Coloradans like to boast about having higher red blood cell counts than their sea level–dwelling counterparts. This is true: At an average elevation of almost 7,000 feet, the body is forced to do more with less oxygen.
But there’s another secret behind that healthy, hardy Coloradan glow. Balneotherapy, or the use of natural hot springs to ease muscle aches and mental stress, has been around since ancient times. Native Americans sought out Colorado’s soothing mineral vapors long before the silver miners showed up in the late 1800s. (Read why Japanese snow monkeys soak in hot springs, just like us.)
This 388-mile hot springs route connects the Centennial State’s most beautiful and balmy bathing spots.
Stop 1: Steamboat Springs
Start in downtown Steamboat Springs, which has blossomed lately with a spate of craft cocktail bars and small-plate dining rooms (try The Laundry). Then head to Mad Creek Trail, a serene hiking loop outside of town, where you’ll pass sage-scented meadows and aspen groves before reaching Strawberry Park Hot Springs, an open-air spa and campsite. Once the sun goes down, the pools switch to clothing optional—so be ready to check your inhibitions at the door. (Discover more of the best experiences in Colorado.)
Stop 2: Glenwood Springs
Since 1888, the town of Glenwood Springs has held the title for the world’s largest mineral hot springs pool. For something more intimate, check out Iron Mountain’s 16 pocket-size pools. The hottest one (108°F) pairs perfectly with a can of Durango-brewed Modus Hoperandi from the on-site café.
Stop 3: Buena Vista
Sitting between the Colorado Trail and the Continental Divide is Mount Princeton Hot Springs Resort, a cozy, year-round retreat built on a 120°F artesian well. To access the springs, you’ll have to climb down into a creek and wade around the shallow rocky pools until you find the right mix of scalding jets and cold water. (Dive into the world’s best swimming pools.)
Stop 4: Leadville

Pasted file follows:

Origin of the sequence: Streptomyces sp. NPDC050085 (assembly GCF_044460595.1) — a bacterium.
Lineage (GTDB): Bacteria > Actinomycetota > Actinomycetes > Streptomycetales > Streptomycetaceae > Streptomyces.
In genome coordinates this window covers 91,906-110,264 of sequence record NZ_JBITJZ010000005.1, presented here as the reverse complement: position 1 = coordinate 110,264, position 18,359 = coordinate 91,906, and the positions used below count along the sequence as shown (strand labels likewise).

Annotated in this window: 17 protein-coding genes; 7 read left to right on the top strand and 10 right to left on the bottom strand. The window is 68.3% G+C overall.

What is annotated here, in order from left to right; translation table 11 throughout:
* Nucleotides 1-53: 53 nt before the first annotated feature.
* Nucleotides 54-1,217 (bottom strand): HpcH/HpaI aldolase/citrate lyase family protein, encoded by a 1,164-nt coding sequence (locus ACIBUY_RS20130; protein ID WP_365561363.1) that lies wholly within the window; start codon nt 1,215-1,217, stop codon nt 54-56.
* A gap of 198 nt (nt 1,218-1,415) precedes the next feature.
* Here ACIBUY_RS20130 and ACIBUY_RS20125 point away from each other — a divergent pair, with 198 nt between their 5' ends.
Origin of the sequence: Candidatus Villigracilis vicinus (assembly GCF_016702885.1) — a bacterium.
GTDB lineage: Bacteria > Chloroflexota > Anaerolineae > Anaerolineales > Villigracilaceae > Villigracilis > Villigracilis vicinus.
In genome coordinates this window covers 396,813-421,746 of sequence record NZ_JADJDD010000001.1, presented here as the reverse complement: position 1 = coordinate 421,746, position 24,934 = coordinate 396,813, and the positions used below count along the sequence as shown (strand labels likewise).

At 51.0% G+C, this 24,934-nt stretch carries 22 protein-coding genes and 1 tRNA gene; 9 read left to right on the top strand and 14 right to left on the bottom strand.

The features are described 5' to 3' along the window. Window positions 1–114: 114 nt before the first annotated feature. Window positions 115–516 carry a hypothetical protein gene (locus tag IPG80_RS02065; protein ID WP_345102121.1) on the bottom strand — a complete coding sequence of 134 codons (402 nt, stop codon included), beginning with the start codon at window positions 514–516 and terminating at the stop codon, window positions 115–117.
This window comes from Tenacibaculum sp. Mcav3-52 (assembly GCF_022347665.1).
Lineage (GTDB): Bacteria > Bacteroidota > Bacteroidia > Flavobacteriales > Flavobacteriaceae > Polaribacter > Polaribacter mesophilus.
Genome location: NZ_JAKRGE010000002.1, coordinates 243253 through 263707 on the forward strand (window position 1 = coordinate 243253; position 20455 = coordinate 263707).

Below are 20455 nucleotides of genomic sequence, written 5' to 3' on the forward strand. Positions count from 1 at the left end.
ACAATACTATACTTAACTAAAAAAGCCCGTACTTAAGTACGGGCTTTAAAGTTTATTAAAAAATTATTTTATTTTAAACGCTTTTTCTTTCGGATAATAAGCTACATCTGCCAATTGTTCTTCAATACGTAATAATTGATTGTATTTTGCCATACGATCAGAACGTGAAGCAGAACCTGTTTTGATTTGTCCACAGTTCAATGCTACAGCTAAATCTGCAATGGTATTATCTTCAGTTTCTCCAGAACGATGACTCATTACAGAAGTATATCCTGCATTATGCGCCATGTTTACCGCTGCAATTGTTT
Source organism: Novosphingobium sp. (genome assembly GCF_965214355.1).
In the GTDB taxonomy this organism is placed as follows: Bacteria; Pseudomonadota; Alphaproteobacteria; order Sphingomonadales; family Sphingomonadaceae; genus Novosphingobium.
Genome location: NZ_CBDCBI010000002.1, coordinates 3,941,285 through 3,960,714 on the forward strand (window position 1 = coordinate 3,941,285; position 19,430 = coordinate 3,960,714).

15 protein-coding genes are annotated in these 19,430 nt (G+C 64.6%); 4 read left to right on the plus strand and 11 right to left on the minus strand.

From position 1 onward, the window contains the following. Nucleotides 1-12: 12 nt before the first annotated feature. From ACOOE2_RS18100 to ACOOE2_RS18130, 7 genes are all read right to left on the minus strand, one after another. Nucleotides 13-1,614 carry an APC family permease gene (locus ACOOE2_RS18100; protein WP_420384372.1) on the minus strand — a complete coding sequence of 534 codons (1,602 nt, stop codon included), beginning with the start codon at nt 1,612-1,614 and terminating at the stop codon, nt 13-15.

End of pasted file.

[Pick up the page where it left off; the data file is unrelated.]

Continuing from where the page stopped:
Continue your ascent through the Rockies with a mid-morning stop at Leadville, America’s highest incorporated city at 10,578 feet. On Harrison Avenue, the main drag, stroll past the grand facade of the historic Tabor Opera House, where Harry Houdini once performed, then settle in at a booth at the Golden Burro Cafe. Breakfast at this Old West saloon is no joke—try the “golden burro-ito,” a missile-size pouch of eggs and potatoes slathered with green chili sauce and melted cheese, or the chicken-fried steak and eggs, topped with house-made sausage gravy. (Here’s everything to know about Colorado’s Rocky Mountain National Park.)
Stop 5: Boulder
Boulder balances the buzz of a modern metropolis with the tranquillity of a close connection to nature. Nowhere is that dual spirit more evident than at the Boulder Farmers Market, a weekly ritual where multiple generations of local farmers mix (from April to November) with artisan food trucks. You can fill up on samples, including Fortuna Chocolate’s dangerously addictive Mexican cacao bars and ganache truffles. Then head to Shine, a holistic brewery and bar that also specializes in herb-based, nonalcoholic “potions,” such as the black cherry- and basil-infused Three Laughing Monks. Not that you’ll need much of a health boost: After days spent soaking in hot springs, that native Coloradan shine will have rubbed off on you too.
Freelance writer Alex Schechter is based in Los Angeles. Follow him on Twitter @_earth2alex.